During the 1980s, the Reagan administration was fine with Pakistan moving ahead with a nuclear weapons program. After all, under dictator Muhammed Zia-Ul-Hak, the country was helping us arm the mujahedeen in Afghanistan, so what was not to like?
Eventually, an incensed Congress prohibited arms transfers to Pakistan without the administration’s certification that the country was not pursuing a nuclear weapons program, but Reagan’s national security team did its best to maliciously implement the law. Pakistan now is estimated to have over a hundred nuclear weapons.
Given Obama’s and the media’s reaction to Trump’s comments about introducing nuclear weapons into a European war, one would be tempted to think there is a policy prohibition on such an action. One would be wrong. For decades during the Cold War, stated policy was “Flexible Response,” a euphemism meaning not only that the United States would use nuclear weapons in retaliation for Soviet first use, but that we reserved the right to use them first even in the event of a conventional attack on NATO.
The Obama administration could have officially jettisoned that Cold War doctrine in the 2010 Nuclear Posture Review, a quadrennial policy statement on the role of nuclear weapons in U.S. strategy. Obama’s 2009 speech in Prague, where the President held out the idealistic hope of a nuclear weapon-free world, raised expectations of sweeping changes in nuclear policy.
Instead, a largely Pentagon-driven interagency process dictated that the review recommend the retention of forward-deployed nuclear weapons in Europe. Demonstrating the bureaucracy’s penchant for using new buzzwords to denote stale old concepts, the bureaucrats christened the doctrine (which was basically the same as Flexible Response) “Extended Deterrence.”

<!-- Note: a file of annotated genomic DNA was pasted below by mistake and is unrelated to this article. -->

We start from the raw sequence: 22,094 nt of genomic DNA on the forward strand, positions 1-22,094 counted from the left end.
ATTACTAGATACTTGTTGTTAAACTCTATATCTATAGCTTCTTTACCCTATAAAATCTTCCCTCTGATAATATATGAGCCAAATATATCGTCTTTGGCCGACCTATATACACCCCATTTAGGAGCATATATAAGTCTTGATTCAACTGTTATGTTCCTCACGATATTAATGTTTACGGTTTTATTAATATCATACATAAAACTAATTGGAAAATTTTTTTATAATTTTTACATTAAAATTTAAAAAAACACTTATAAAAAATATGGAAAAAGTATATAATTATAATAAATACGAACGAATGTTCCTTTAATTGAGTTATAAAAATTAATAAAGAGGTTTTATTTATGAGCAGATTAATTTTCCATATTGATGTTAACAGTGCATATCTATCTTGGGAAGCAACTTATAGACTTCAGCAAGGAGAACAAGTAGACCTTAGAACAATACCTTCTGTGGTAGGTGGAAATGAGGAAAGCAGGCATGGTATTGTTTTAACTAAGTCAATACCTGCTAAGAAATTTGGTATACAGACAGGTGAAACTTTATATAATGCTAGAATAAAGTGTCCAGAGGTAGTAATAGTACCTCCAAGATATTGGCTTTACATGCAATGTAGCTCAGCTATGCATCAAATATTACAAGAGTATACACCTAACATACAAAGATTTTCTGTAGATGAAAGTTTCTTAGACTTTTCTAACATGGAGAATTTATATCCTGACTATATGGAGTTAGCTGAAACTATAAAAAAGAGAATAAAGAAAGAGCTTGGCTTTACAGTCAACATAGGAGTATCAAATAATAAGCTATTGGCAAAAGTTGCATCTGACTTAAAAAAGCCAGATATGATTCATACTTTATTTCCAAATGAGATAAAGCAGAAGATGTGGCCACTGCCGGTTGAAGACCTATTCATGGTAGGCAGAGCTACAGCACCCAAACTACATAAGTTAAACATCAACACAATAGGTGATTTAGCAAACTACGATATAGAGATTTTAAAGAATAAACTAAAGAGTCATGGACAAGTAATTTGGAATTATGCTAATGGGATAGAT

In essence, Trump was simply reiterating long-standing U.S. policy, for which he was castigated as an ignoramus! If getting Chicago vaporized because of our nuclear defense of Talinn sounds like stupidity when uttered by Trump, why is it wisdom when the chairman of the Joint Chiefs of Staff or some other Beltway panjandrum sees fit to state it?
And far from adopting the goal of a nuclear-free world, the Obama administration is pursuing not only a modernization of its nuclear arsenal, but also a replacement of the bombers, missiles and submarines to deliver them. The 30-year cost of this project will be at least $1 trillion. Considering the Pentagon’s record of staggering cost overruns, the final price tag may be substantially more.
That is how foreign policy analysis works in what the late Gore Vidal called “the United States of Amnesia”: an existing doctrine is held to be a cornerstone of our security when enunciated by powerful institutions like the Pentagon – that is, when it hasn’t already become so much taken for granted that its existence is forgotten or psychologically repressed, in a kind of Orwellian double-think. Apparently it takes a berserker like Trump to reveal how unsavory the doctrine is, whereupon he is made solely responsible for it.
There are many other such hypocrisies rattling around like skeletons in our closet. Over the last decade and a half, the Improvised Explosive Device – the IED – was responsible for more U.S. casualties than any other cause. The national security establishment holds it to be a uniquely fiendish device, typical of the moral monsters who confront us.
But what is it, really? It’s a landmine. And the United States is the only First World nation that is not a party to the landmine treaty. Our refusal to sign is shared by such engines of moral improvement as Russia, China and Saudi Arabia.
Trump’s frequently incoherent word salads of innuendo, contradictory statements, and off-topic filibustering often make it difficult to know what he is saying, or whether he means it. But precisely because he is untethered to the norms of the establishment, he is free to utter the occasional taboo that cannot be discussed according to the elites’ rules of acceptable discourse.
Unfortunately, it is unlikely that the public will become aware of these facts – that is, if the corporate media’s stunning lack of due diligence in interpreting his statement on nuclear policy is anything to go by.